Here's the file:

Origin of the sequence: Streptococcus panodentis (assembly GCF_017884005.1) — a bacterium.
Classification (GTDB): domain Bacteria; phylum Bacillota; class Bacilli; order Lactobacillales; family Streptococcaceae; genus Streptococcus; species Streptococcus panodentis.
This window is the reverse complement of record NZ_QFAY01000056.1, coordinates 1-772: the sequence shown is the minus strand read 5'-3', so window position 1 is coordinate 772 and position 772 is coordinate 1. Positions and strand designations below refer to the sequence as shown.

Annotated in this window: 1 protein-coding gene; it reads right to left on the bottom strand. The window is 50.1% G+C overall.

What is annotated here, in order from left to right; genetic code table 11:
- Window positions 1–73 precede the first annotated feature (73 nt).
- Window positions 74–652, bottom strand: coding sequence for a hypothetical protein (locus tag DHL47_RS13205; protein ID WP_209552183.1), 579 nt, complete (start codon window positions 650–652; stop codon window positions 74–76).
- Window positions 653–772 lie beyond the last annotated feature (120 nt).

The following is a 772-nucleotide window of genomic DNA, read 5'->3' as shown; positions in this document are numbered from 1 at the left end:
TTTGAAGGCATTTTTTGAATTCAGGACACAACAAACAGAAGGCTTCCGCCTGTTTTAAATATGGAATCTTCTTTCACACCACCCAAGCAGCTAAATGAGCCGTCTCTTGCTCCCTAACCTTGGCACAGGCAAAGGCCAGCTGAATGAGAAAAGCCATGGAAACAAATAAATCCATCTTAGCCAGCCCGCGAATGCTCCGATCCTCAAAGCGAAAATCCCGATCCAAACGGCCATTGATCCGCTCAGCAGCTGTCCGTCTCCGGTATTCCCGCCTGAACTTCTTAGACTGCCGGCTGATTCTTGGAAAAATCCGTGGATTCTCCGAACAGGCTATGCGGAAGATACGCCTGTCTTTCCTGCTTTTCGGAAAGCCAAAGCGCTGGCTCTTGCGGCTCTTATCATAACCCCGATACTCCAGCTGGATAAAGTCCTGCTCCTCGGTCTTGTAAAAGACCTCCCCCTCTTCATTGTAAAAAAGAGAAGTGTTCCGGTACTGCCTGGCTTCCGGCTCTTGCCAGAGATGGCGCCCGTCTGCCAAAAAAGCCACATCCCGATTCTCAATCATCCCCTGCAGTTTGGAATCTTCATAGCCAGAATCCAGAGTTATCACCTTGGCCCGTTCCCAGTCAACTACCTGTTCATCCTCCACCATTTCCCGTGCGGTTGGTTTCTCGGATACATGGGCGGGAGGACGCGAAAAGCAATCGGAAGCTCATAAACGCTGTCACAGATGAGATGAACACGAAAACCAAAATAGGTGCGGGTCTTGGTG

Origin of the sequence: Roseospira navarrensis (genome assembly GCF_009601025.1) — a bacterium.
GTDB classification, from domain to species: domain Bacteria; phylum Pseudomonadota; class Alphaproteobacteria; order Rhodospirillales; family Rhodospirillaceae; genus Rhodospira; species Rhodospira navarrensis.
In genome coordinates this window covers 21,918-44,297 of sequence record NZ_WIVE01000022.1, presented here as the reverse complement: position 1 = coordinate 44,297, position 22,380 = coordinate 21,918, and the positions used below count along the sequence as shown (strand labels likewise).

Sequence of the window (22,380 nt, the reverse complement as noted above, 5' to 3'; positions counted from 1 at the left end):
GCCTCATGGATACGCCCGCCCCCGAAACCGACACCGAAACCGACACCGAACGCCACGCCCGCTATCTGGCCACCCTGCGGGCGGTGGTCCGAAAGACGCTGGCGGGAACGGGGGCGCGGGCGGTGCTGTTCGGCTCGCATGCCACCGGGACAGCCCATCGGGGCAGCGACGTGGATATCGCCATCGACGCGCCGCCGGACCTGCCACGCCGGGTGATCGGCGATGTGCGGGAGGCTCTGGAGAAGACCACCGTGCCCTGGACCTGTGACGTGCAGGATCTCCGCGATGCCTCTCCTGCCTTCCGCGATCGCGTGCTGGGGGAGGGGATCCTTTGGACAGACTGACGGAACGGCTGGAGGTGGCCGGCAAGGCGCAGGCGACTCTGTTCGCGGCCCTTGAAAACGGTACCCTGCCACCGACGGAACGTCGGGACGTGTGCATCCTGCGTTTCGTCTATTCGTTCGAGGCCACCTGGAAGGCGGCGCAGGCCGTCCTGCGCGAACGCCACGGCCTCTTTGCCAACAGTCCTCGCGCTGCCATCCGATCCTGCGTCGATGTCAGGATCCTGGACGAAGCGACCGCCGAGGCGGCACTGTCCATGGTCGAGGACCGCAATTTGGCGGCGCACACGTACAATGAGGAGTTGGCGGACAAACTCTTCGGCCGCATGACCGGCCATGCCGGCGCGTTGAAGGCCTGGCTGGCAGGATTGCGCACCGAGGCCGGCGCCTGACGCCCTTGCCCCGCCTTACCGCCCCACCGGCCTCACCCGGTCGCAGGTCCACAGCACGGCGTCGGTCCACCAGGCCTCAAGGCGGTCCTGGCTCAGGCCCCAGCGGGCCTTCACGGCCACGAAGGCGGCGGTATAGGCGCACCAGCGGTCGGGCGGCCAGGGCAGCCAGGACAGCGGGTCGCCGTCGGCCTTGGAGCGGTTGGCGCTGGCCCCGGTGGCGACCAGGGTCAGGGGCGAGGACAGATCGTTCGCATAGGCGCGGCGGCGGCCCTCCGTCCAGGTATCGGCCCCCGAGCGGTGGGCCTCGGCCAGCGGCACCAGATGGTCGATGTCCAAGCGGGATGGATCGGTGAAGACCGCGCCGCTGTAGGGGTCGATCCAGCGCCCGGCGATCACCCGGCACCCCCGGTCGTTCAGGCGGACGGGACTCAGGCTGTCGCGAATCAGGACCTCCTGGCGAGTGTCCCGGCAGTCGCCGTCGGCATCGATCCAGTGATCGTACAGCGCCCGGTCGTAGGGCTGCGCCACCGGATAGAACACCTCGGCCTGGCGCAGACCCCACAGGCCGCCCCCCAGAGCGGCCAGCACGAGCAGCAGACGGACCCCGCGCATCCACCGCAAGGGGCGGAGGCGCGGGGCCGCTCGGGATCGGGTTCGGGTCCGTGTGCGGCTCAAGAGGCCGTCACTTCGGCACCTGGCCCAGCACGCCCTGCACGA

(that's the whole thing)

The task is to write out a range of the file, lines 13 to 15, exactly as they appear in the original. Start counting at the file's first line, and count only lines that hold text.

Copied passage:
In genome coordinates this window covers 21,918-44,297 of sequence record NZ_WIVE01000022.1, presented here as the reverse complement: position 1 = coordinate 44,297, position 22,380 = coordinate 21,918, and the positions used below count along the sequence as shown (strand labels likewise).

Sequence of the window (22,380 nt, the reverse complement as noted above, 5' to 3'; positions counted from 1 at the left end):
GCCTCATGGATACGCCCGCCCCCGAAACCGACACCGAAACCGACACCGAACGCCACGCCCGCTATCTGGCCACCCTGCGGGCGGTGGTCCGAAAGACGCTGGCGGGAACGGGGGCGCGGGCGGTGCTGTTCGGCTCGCATGCCACCGGGACAGCCCATCGGGGCAGCGACGTGGATATCGCCATCGACGCGCCGCCGGACCTGCCACGCCGGGTGATCGGCGATGTGCGGGAGGCTCTGGAGAAGACCACCGTGCCCTGGACCTGTGACGTGCAGGATCTCCGCGATGCCTCTCCTGCCTTCCGCGATCGCGTGCTGGGGGAGGGGATCCTTTGGACAGACTGACGGAACGGCTGGAGGTGGCCGGCAAGGCGCAGGCGACTCTGTTCGCGGCCCTTGAAAACGGTACCCTGCCACCGACGGAACGTCGGGACGTGTGCATCCTGCGTTTCGTCTATTCGTTCGAGGCCACCTGGAAGGCGGCGCAGGCCGTCCTGCGCGAACGCCACGGCCTCTTTGCCAACAGTCCTCGCGCTGCCATCCGATCCTGCGTCGATGTCAGGATCCTGGACGAAGCGACCGCCGAGGCGGCACTGTCCATGGTCGAGGACCGCAATTTGGCGGCGCACACGTACAATGAGGAGTTGGCGGACAAACTCTTCGGCCGCATGACCGGCCATGCCGGCGCGTTGAAGGCCTGGCTGGCAGGATTGCGCACCGAGGCCGGCGCCTGACGCCCTTGCCCCGCCTTACCGCCCCACCGGCCTCACCCGGTCGCAGGTCCACAGCACGGCGTCGGTCCACCAGGCCTCAAGGCGGTCCTGGCTCAGGCCCCAGCGGGCCTTCACGGCCACGAAGGCGGCGGTATAGGCGCACCAGCGGTCGGGCGGCCAGGGCAGCCAGGACAGCGGGTCGCCGTCGGCCTTGGAGCGGTTGGCGCTGGCCCCGGTGGCGACCAGGGTCAGGGGCGAGGACAGATCGTTCGCATAGGCGCGGCGGCGGCCCTCCGTCCAGGTATCGGCCCCCGAGCGGTGGGCCTCGGCCAGCGGCACCAGATGGTCGATGTCCAAGCGGGATGGATCGGTGAAGACCGCGCCGCTGTAGGGGTCGATCCAGCGCCCGGCGATCACCCGGCACCCCCGGTCGTTCAGGCGGACGGGACTCAGGCTGTCGCGAATCAGGACCTCCTGGCGAGTGTCCCGGCAGTCGCCGTCGGCATCGATCCAGTGATCGTACAGCGCCCGGTCGTAGGGCTGCGCCACCGGATAGAACACCTCGGCCTGGCGCAGACCCCACAGGCCGCCCCCCAGAGCGGCCAGCACGAGCAGCAGACGGACCCCGCGCATCCACCGCAAGGGGCGGAGGCGCGGGGCCGCTCGGGATCGGGTTCGGGTCCGTGTGCGGCTCAAGAGGCCGTCACTTCGGCACCTGGCCCAGCACGCCCTGCACGA